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Your Indianapolis Car Accident: The Basics

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You've just spent some time shopping downtown, and you're trying to get out of the city. Your light turns green and you make a right turn onto E. Washington Street, but some guy who thinks he's on the Indianapolis Speedway runs his red light and slams into you. Car accidents occur in an instant, but can leave lasting damage. If you've been in a car accident in Indianapolis, this guide may have helpful information about the legal aspects of your case.

First Steps After an Indianapolis Car Accident

After you've been involved in a car accident, you should always stop and check to see if anyone is injured or in an unsafe position. Most people believe that stopping after an accident is the right thing to do, but not everyone realizes that, under Indiana state law, if you're involved in an accident that causes damage to a vehicle, you must stop and exchange information with all other drivers involved, including your driver's license and insurance information. If the accident results in injury, death or property damage over $1,000, you also must provide reasonable aid to anyone who's injured and report the accident to the nearest police department within 10 days of the accident.

There are other steps you should take if you're involved in a car accident, although not necessarily required by law, that are important for preserving evidence and making you safe after a car accident. FindLaw's brochure, Motor Vehicle Accidents: First Steps , contains a list of these steps. It's helpful to print it and keep it in your car in case of an accident.

Liability: The 51% Rule

Your car accident is over, the damage has been done, and it's time to figure out who is liable: that is, who is required to pay for the damage. Since many car accidents are the result of negligent driving, liability for accidents is generally based on the law of negligence. Under the law of negligence, motorists have a duty to drive with reasonable care. If a motorist fails to drive carefully and causes an accident, that motorist might be liable for the harm the accident has caused if he is found to be at fault.

Sometimes, more than one individual or entity is at fault in an accident. Indianapolis courts and insurance claims adjusters use a system of modified comparative negligence to determine liability when multiple parties are at fault.

This system is sometimes called the 51% Rule: if a person is found to be 51% or more at fault for an accident, he is barred from recovering money from other parties at fault in the accident. If a person is found to be 50% or less at fault for the accident, he may recover money for his losses, but the money he's awarded will be reduced by the percentage of his fault. Take this example: Paul is in an accident with Amy. Paul is found to be 45% at fault and Amy is found to be 55% at fault. Paul has $1,000 of damage, so he can recover $550 (55% of the cost of the damage) from Amy, but he will be responsible for $450, proportionate to his fault.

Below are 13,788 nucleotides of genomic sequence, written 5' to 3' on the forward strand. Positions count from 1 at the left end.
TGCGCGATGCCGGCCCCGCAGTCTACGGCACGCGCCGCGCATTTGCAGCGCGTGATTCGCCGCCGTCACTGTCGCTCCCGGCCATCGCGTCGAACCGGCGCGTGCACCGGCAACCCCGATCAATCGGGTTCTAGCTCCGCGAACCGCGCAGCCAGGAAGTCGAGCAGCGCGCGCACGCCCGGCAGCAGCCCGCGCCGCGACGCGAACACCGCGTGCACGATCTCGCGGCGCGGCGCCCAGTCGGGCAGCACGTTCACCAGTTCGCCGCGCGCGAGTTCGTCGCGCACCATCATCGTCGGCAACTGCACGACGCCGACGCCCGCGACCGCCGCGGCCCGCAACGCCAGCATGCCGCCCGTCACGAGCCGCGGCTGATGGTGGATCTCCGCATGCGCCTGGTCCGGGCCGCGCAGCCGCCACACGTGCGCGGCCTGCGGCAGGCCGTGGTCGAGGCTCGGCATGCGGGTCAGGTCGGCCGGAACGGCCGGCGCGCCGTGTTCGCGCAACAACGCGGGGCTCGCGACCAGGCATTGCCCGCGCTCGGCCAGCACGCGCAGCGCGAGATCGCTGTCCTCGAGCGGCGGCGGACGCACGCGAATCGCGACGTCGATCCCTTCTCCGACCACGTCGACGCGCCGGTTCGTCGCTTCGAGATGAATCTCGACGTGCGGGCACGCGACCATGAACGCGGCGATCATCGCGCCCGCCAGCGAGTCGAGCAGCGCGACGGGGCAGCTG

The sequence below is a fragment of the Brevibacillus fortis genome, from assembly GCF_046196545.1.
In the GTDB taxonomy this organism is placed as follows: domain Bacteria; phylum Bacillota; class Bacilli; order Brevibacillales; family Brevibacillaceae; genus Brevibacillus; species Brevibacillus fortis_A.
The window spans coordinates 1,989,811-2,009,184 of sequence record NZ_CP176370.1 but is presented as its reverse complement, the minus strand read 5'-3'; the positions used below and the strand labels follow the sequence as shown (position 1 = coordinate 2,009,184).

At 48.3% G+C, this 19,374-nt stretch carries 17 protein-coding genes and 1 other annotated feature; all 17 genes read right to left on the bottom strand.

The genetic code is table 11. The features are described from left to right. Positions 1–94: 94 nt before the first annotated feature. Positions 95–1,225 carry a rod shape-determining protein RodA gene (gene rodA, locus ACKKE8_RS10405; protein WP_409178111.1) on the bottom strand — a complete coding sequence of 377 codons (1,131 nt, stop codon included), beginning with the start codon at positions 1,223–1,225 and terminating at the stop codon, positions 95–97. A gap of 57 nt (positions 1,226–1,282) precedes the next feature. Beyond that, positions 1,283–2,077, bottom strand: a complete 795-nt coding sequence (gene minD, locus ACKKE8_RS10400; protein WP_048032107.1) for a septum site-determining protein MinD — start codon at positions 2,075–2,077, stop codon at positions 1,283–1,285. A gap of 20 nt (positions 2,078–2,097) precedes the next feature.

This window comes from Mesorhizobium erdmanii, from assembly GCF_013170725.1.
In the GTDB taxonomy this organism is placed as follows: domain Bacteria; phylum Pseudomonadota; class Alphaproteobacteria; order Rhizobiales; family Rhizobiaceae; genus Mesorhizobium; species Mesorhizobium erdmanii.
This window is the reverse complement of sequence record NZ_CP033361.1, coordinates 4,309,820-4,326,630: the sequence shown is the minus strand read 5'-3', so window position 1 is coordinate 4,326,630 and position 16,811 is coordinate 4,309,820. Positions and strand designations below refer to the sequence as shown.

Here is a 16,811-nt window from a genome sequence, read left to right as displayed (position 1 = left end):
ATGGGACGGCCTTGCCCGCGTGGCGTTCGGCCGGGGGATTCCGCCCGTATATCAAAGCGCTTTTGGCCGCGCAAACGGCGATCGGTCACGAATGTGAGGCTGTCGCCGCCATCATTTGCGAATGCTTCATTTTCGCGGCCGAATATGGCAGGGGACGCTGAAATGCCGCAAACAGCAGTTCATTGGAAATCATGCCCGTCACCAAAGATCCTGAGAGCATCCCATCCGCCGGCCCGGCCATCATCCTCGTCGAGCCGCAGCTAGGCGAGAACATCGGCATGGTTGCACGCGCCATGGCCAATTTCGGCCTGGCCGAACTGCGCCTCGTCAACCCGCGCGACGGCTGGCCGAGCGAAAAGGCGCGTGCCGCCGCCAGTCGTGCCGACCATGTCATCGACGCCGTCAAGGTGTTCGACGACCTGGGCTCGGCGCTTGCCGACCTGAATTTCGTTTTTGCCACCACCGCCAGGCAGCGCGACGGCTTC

Proving Fault

Sometimes proving fault for an accident is straightforward, while at other times, it's more complicated. Statements from witnesses, police reports, photographs of the scene and of damage and medical records are all examples of evidence a judge or claims adjuster may use to determine fault in an accident. In some circumstances, fault is presumed, such as when a driver hits a parked vehicle or rear ends another vehicle.

Filing an Insurance Claim in Indianapolis

Indiana drivers are required to have car insurance. If you're in a car accident in Indianapolis, chances are you'll be working with an insurance company. Because Indiana is a "fault" insurance state, if you believe that another party was more than 50% at fault in your accident, you may choose whether to file a claim with your insurance company or with the insurance company of the party at fault. After you make a car insurance claim, a claims adjuster will use the evidence available to him or her to determine fault in the accident.

Once the claims adjuster has made a fault determination, the insurance company will then either deny your claim or offer you a settlement to cover your damages based on the limits of the insurance policy and the evidence of the damage. FindLaw's article Insurance Claims After an Accident: The Basics can give you more information about the claims process. If you believe that an insurance company has wrongfully denied your claim or offered you an unfair settlement, you may want to appeal the insurer's decision or file a complaint with the Indiana Department of Insurance.

Your Car Accident Lawsuit

Sometimes, in order to be compensated fairly for your losses, you need to resort to a lawsuit against the party or insurance company liable for your damages. In Indianapolis, civil cases, such as claims for losses resulting from property damage and personal injuries, are heard in both the Marion Superior Court and the Marion Circuit Court.

Before You File, Get a Legal Evaluation of Your Indianapolis Accident Case

Fender benders and other car accidents are never a fun experience, especially if there are injuries or serious damage. Your insurer usually will take care of everything for you, but there may be instances where you'll need to file a lawsuit for injuries. Learn more about your legal options after an Indianapolis car accident by speaking with an experienced car accident attorney near you.

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